Flower-like invertebrate that has many long tentacles surrounding a central mouthpart which is attached to a hard surface. These specialised fighting tentacles come from the acontia, which appear as white spots on the top of the column. At low tide or when disturbed, the tentacles retract and the anemone looks like a round blob of jelly. They range in colour from bright red, reddish-brown to dark purple.
Their tentacles contain hundreds of stinging cells called ‘nematocysts’ which the anemone uses to sting and immobilize their prey, and to do battle with other unrelated anemones. These are the same cells that give Blue Bottles their sting although most anemone species cannot penetrate human skin.
Search area for 30 minutes and record the following:
Abundant: found easily with little searching
Frequent: found with minimal searching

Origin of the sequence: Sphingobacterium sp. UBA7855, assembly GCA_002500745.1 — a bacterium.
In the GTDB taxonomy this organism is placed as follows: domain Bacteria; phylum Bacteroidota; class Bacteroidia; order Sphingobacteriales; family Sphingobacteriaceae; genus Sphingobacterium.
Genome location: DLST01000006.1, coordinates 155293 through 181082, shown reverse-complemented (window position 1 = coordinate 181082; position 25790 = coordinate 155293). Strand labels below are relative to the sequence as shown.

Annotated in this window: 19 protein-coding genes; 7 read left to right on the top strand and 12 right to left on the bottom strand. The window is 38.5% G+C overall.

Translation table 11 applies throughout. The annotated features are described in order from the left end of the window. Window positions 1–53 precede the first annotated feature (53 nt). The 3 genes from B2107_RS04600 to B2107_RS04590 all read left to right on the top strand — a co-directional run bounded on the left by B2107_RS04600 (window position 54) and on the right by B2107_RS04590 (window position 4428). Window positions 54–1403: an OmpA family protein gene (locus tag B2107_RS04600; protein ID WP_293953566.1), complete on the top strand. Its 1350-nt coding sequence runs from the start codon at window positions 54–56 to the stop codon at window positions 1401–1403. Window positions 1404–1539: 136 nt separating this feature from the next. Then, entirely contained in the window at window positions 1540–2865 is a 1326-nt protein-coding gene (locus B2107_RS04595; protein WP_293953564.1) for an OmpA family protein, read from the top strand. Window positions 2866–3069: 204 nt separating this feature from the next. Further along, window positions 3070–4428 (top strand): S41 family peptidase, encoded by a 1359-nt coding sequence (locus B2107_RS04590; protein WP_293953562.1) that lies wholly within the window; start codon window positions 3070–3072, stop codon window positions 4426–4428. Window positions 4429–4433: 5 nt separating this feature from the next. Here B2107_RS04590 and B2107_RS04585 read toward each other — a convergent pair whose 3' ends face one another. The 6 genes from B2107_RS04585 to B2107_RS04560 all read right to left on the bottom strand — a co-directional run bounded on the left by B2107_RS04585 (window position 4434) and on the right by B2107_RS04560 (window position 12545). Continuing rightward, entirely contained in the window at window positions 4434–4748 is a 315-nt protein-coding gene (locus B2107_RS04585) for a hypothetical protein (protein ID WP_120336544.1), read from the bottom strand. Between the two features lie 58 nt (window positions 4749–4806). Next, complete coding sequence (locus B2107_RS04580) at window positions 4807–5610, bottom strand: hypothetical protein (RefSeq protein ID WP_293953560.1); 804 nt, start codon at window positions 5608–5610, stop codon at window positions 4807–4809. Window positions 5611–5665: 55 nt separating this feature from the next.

Rare: only 1 or 2 individuals found with intensive searching
Not found: not present during search
Waratah Anemones are affected by coastal development which can increase the amount of solids and pollution in the water affecting their feeding habits and body condition. Increasing water temperature as a result of climate change will likely affect their abundance and cause a southward shift in their distribution.increasing stress due to ocean acidification which can weaken their calcium carbonate shells and reduce body condition. This makes them more prone to disease, predation and low reproduction. Increasing water temperature as a result of climate change will likely affect their abundance and cause a southward shift in their distribution.
Two other types of anemones are commonly found in intertidal areas, Green Anemone and Sand Anemone.
Green Anemones are bright green, olive or brown in colour and also live on hard surfaces.
Sand Anemones are clear to light brown or green in colour and often have horizontal bands on their tentacles. They live only in sand (not on rock) and are often covered in sand or grit.